Chaves GM, Bates S, Maccallum DM, Odds FC 2007. Candida albicans GRX2, encoding a putative glutaredoxin, is required for virulence in a murine model. Genet Mol Res 6: 1051-1063.         [ Links ]

Chaves GM, Santos FP, Colombo AL 2012. The persistence of multifocal colonisation by a single ABC genotype of Candida albicans may predict the transition from commensalism to infection. Mem Inst Oswaldo Cruz 107: 198-204.         [ Links ]

Colombo AL, Guimaraes T, Silva LR, de Almeida Monfardini LP, Cunha Ak, Rady P, Alves T, Rosas RC 2007. Prospective observational study of candidemia in São Paulo, Brazil: incidence rate, epidemiology, and predictors of mortality. Infect Control Hosp Epidemiol 28: 570-576.         [ Links ]

Fonzi WA, Irwin MY 1993. Isogenic strain construction and gene mapping in Candida albicans. Genetics 134: 717-728.         [ Links ]

Fradin CP, De Groot P, Maccallum D, Schaller M, Klis F, Odds FC, Hube B 2005. Granulocytes govern the transcriptional response, morphology and proliferation of Candida albicans in human blood. Mol Microbiol 56: 397-415.         [ Links ]

Frohner IE, Bourgeois C, Yaysyk K, Majer O, Kuchler K 2009. Candida albicans cell surface superoxide dismutases degrade host-derived reactive oxygen species to escape innate immune surveillance. Mol Microbiol 71: 240-252.         [ Links ]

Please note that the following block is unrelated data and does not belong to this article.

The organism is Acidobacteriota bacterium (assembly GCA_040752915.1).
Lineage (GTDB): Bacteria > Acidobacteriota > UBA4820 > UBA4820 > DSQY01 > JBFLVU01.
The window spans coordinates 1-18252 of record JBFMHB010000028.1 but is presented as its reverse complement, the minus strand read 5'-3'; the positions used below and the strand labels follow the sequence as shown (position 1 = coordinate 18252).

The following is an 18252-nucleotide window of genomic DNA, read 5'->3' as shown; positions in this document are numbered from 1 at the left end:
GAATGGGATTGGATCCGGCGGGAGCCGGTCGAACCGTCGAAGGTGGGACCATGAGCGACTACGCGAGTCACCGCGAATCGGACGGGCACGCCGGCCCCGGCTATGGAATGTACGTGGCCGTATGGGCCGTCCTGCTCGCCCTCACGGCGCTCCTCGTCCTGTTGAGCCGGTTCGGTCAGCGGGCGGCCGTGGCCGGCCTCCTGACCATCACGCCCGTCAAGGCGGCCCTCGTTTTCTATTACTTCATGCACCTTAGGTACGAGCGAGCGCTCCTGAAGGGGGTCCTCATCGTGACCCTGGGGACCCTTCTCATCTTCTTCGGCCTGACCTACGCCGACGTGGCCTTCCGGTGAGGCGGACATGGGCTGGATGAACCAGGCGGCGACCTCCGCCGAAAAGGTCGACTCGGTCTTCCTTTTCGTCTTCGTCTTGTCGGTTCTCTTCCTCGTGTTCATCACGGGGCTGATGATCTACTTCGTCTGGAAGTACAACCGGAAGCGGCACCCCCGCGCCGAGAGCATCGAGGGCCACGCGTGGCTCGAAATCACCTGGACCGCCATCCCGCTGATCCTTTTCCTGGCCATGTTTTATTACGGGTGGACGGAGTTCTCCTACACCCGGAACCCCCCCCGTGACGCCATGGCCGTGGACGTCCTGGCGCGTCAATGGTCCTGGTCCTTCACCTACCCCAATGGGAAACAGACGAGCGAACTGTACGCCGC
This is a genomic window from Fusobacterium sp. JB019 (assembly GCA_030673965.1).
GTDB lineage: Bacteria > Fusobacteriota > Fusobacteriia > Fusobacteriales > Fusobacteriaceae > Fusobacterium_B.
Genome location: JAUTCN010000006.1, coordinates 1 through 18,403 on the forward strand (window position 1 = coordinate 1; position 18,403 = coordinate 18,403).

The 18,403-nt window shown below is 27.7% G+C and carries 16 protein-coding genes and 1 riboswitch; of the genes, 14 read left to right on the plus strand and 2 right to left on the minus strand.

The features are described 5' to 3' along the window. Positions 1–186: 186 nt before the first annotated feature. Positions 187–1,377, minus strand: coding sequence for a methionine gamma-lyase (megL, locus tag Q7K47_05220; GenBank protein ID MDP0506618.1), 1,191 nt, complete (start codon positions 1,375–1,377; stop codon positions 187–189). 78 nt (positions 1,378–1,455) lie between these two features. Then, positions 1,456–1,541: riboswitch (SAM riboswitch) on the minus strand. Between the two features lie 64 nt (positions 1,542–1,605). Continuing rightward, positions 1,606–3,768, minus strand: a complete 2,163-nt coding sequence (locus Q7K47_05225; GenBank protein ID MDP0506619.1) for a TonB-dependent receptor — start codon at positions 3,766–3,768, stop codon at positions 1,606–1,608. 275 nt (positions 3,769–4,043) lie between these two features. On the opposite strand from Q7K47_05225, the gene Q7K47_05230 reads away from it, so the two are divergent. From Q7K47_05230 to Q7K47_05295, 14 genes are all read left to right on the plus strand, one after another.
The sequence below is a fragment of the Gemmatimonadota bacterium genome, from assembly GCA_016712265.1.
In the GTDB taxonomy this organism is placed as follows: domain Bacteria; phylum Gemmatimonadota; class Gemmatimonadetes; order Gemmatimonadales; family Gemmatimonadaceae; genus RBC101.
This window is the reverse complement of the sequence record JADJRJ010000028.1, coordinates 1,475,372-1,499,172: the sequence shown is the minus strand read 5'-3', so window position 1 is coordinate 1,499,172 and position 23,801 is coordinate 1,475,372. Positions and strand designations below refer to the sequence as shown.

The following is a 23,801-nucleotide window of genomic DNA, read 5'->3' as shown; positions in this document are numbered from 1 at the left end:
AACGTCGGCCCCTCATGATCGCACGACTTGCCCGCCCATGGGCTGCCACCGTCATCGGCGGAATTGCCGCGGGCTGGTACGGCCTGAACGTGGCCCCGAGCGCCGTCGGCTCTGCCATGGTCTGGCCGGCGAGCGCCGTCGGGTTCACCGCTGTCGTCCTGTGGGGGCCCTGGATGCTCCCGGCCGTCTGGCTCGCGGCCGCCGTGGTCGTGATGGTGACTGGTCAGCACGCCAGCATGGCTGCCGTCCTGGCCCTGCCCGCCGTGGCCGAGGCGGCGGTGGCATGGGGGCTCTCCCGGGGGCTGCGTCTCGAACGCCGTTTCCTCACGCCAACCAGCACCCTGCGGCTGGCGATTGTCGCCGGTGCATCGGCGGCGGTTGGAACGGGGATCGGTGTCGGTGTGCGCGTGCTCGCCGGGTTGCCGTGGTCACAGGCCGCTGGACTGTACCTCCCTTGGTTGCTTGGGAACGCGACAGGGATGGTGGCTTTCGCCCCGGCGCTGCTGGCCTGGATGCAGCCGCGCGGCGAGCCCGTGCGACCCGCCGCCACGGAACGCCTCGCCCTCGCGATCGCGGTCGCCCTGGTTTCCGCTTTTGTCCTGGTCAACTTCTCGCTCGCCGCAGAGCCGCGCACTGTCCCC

Gonzalez-Parraga P, Marin FR, Aguelles JC, Hernandez JA 2005. Correlation between the intracellular content of glutathione and the formation of germ-tubes induced by human serum in Candida albicans. Biochim Biophys Acta 1722: 324-330.         [ Links ]

Gow NA, Netea MG, Munro CA, Ferwerda G, Bates S, Mora-Montes HM, Walker L, Jansen T, Jacobs L, Tsoni V, Brown GD, Odds FC, Van der Meer JW, Brown AJ, Kullberg BJ 2007. Immune recognition of Candida albicans beta-glucan by dectin-1. J Infect Dis 196: 1565-1571.         [ Links ]

Grant CM 2001. Role of the glutathione/glutaredoxin and thioredoxin systems in yeast growth and response to stress conditions. Mol Microbiol 39: 533-541.         [ Links ]

Halliwell B, Gutteridge JMC 2007. Free radicals in biology and medicine, 4th ed., University Press, Oxford, 851 pp.         [ Links ]

Herrero E, Ros J, Belli G, Cabiscol E 2008. Redox control and oxidative stress in yeast cells. Biochim Biophys Acta 1780: 1217-1235.         [ Links ]